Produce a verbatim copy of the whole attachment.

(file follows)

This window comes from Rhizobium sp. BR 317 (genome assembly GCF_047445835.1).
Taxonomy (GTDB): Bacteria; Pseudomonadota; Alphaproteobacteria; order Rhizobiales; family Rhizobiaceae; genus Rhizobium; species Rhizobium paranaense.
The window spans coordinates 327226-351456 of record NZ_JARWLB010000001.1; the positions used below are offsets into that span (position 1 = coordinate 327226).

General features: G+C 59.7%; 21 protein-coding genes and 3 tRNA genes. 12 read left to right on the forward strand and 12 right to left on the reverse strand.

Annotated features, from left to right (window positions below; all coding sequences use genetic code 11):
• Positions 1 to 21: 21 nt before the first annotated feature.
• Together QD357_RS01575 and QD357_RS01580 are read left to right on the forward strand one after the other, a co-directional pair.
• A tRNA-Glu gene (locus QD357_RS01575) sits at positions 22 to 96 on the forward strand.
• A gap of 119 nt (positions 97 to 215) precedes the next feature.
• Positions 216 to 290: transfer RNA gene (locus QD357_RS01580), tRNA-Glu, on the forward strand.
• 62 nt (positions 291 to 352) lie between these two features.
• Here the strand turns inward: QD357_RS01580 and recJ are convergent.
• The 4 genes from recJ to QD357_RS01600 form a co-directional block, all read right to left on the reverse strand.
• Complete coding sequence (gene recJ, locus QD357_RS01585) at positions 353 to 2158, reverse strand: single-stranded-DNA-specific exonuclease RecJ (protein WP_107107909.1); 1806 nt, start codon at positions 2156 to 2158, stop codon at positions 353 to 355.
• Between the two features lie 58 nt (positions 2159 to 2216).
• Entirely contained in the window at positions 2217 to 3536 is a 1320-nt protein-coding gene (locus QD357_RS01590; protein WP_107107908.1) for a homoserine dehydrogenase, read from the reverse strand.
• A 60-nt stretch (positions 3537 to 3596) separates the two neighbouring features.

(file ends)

This window comes from Rhizobium sp. BR 317 (genome assembly GCF_047445835.1).
Taxonomy (GTDB): Bacteria; Pseudomonadota; Alphaproteobacteria; order Rhizobiales; family Rhizobiaceae; genus Rhizobium; species Rhizobium paranaense.
The window spans coordinates 327226-351456 of record NZ_JARWLB010000001.1; the positions used below are offsets into that span (position 1 = coordinate 327226).

General features: G+C 59.7%; 21 protein-coding genes and 3 tRNA genes. 12 read left to right on the forward strand and 12 right to left on the reverse strand.

Annotated features, from left to right (window positions below; all coding sequences use genetic code 11):
• Positions 1 to 21: 21 nt before the first annotated feature.
• Together QD357_RS01575 and QD357_RS01580 are read left to right on the forward strand one after the other, a co-directional pair.
• A tRNA-Glu gene (locus QD357_RS01575) sits at positions 22 to 96 on the forward strand.
• A gap of 119 nt (positions 97 to 215) precedes the next feature.
• Positions 216 to 290: transfer RNA gene (locus QD357_RS01580), tRNA-Glu, on the forward strand.
• 62 nt (positions 291 to 352) lie between these two features.
• Here the strand turns inward: QD357_RS01580 and recJ are convergent.
• The 4 genes from recJ to QD357_RS01600 form a co-directional block, all read right to left on the reverse strand.
• Complete coding sequence (gene recJ, locus QD357_RS01585) at positions 353 to 2158, reverse strand: single-stranded-DNA-specific exonuclease RecJ (protein WP_107107909.1); 1806 nt, start codon at positions 2156 to 2158, stop codon at positions 353 to 355.
• Between the two features lie 58 nt (positions 2159 to 2216).
• Entirely contained in the window at positions 2217 to 3536 is a 1320-nt protein-coding gene (locus QD357_RS01590; protein WP_107107908.1) for a homoserine dehydrogenase, read from the reverse strand.
• A 60-nt stretch (positions 3537 to 3596) separates the two neighbouring features.